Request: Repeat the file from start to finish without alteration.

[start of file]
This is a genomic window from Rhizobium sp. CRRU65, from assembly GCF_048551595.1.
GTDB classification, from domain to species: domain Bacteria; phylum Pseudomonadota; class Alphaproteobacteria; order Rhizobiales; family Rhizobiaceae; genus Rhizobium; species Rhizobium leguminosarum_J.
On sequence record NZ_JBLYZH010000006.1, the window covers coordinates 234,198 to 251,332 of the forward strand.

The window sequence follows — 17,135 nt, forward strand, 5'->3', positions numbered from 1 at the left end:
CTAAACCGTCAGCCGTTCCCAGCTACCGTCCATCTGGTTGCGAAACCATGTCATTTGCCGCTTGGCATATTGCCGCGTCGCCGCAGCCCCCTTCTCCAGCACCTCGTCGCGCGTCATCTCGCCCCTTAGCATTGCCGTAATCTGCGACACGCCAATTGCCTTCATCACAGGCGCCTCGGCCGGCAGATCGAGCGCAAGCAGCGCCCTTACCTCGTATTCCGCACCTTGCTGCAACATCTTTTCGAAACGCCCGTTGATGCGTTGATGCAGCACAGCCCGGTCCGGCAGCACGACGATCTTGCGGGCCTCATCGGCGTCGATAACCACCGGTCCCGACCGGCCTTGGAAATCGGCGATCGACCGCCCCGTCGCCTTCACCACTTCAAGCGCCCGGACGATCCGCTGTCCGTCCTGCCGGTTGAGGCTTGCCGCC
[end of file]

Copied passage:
This is a genomic window from Rhizobium sp. CRRU65, from assembly GCF_048551595.1.
GTDB classification, from domain to species: domain Bacteria; phylum Pseudomonadota; class Alphaproteobacteria; order Rhizobiales; family Rhizobiaceae; genus Rhizobium; species Rhizobium leguminosarum_J.
On sequence record NZ_JBLYZH010000006.1, the window covers coordinates 234,198 to 251,332 of the forward strand.

The window sequence follows — 17,135 nt, forward strand, 5'->3', positions numbered from 1 at the left end:
CTAAACCGTCAGCCGTTCCCAGCTACCGTCCATCTGGTTGCGAAACCATGTCATTTGCCGCTTGGCATATTGCCGCGTCGCCGCAGCCCCCTTCTCCAGCACCTCGTCGCGCGTCATCTCGCCCCTTAGCATTGCCGTAATCTGCGACACGCCAATTGCCTTCATCACAGGCGCCTCGGCCGGCAGATCGAGCGCAAGCAGCGCCCTTACCTCGTATTCCGCACCTTGCTGCAACATCTTTTCGAAACGCCCGTTGATGCGTTGATGCAGCACAGCCCGGTCCGGCAGCACGACGATCTTGCGGGCCTCATCGGCGTCGATAACCACCGGTCCCGACCGGCCTTGGAAATCGGCGATCGACCGCCCCGTCGCCTTCACCACTTCAAGCGCCCGGACGATCCGCTGTCCGTCCTGCCGGTTGAGGCTTGCCGCC